Truthfully, I’ve been a little reluctant to post this review. Sample libraries (especially those as well produced as the subject of today’s review) give producers and engineers an opportunity to construct realistic drum tracks from the comfort of their home computer without hiring a live drummer. I think that kind of sucks.
However, beautifully recorded drum sample libraries also give recording drummers a chance to punch up their tracks by replacing their own sounds with something possibly cleaner and clearer. I actually think this is a really nice tool for young drummers who are recording with gear or studio equipment they don’t care for.
I’m sure there are plenty of drummers who might want to call that “cheating” or whatever (even worse: “real drummers kno how 2 get good sound, bro”). I disagree. The music is still being played by the performer, but that performer can later improve the sound quality (or just change it if preferred) in post. I can appreciate that.
So, with all that, let’s dive into the actual review.
Orbinator/Edgemont Drum Sample Library
Travis Orbin is a journeyman drummer who has worked mostly within the realm of heavy music. After touring and recording stints with artists like Periphery (seems to be the quintessential drummer’s gig right now), I Am King, Darkest Hour (one of my old favorites!) and many others, Orbin has established himself as an extremely capable professional with a very unique approach to the instrument. He’s put in a ton of work, and it appears to have paid off as the guy is always working.
Now, Orbin is making his signature sound available to engineers and producers who may not be able to swing his regular session rates in the form of a robust sample library. Produced with friend and collaborator, Adam Edgemont, the Orbinator/Edgemont library is a well-produced, dynamic package that could really help a number of home studios and young musicians.
Featuring Orbin’s Pearl Masterworks kit, a Ludwig Black Beauty and a rangy selection of TRX Cymbals, the library uses multi-level sampling to create a selection of sounds suitable for almost any recording. Seriously, the library is huge. Each instrument includes multiple velocity samples, allowing the user to select the desired tone and volume.
To be clear, that’s not just a single strike with the peak set to high, medium or low. Instead, each note was recorded individually which allows you to really hear the instrument change under the varying attack. The cymbals, in particular, showed real depth when I A/B’ed different velocity samples against one another. Nice touch.
All of the sounds are crisp and clean, which makes implementing them into a recording very easy. The notes ring full with no distortion or unwanted tone, making it very simple to drop the samples into an existing recording, and then tailor them to your specific needs.
This proved really helpful while I was working on this review. Earlier this year, I happened to be recording an EP for a band I’ve been playing with for some time. One of the last songs we recorded includes two very different sections, so we chose to split up the drum tracking into two parts. The second section is supposed to begin with a big double crash hit that leads right into the body of the song.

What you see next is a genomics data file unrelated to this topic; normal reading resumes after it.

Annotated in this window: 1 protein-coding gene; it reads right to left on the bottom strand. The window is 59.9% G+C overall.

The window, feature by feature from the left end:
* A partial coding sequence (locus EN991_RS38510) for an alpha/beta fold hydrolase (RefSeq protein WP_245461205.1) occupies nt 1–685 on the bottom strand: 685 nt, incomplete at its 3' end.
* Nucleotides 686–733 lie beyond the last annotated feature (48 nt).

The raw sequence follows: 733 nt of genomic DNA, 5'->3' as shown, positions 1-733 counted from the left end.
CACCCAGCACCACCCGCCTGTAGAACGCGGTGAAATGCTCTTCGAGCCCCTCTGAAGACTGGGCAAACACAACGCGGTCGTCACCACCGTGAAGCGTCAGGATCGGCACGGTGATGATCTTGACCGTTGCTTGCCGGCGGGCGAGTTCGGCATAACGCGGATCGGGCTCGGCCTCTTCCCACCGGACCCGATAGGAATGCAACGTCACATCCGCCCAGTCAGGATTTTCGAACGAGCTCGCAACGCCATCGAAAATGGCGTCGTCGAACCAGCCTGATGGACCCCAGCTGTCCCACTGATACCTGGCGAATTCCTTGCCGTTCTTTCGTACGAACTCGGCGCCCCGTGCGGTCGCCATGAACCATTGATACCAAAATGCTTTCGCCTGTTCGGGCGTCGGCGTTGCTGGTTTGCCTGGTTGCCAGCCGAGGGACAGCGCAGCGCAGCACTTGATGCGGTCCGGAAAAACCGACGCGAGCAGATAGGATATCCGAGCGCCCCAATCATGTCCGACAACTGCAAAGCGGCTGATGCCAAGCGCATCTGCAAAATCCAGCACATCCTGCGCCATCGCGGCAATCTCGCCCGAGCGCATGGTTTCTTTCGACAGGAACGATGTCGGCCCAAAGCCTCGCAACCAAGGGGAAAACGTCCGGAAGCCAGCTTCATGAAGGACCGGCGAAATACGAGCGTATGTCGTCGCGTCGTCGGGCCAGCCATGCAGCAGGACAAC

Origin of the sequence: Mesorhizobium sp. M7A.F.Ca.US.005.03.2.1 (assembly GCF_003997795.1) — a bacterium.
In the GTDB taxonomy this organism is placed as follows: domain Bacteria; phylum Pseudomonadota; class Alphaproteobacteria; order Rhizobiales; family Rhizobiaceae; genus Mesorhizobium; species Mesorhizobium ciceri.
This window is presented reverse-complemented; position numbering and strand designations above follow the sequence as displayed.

Well, when we started the second section, I totally forgot to hit the crash. What’s worse, no one noticed until we’d already broken down the microphones and drums. We debated setting everything up again quickly, and trying to get placement and positioning as close the original as possible, but it was extremely late. We were just about to go through with it, but then I remembered the Orbinator/Edgemont library that I’d received a few weeks prior.
So, I went home and cruised through all of the crash samples included in the package. They were all beautifully recorded, but none of them quite fit the bill. I use 20 and 22” paper thin rides as crashes, and that didn’t really line up with Orbin’s offerings.
However, using the low volume samples of two of the larger TRX crashes from the library, I was able to create something that blended perfectly with my own track. I just dropped them in Reaper, raised the playback volume a bit (to create a hint of distortion), reduced the highs and then brought up some lows with the EQ tool. Finally, I added a tiny bit of room sound, and bam – perfect.
Now, when I listen to the track, I can hear the samples, but only because I’m looking for them. Otherwise, they fit perfectly within the landscape of the song.
And that, to me, is the real benefit of these sample libraries for working drummers. Things don’t always go perfectly in the studio; drums sound weird, microphones or recording programs create issues after mixing, or you just forget to play a critical note in a song you’ve played six hundred times over the last nine months. Whatever. Shit happens, and when it does, a sample library as well-produced as the Orbinator/Edgemont package can be a huge blessing.
Regardless of where you stand on drum sample libraries, it’s impossible to say that the Orbinator/Edgemont package is poorly put together. In my eyes, this kind of sample library can be an excellent resource for recording drummers who don’t have access to high-end gear, or drummers simply looking to sub their own sounds for something different. The whole package is remarkably affordable, and would make a nice tool for any burgeoning session drummer to keep in their arsenal in case of emergencies. Great work.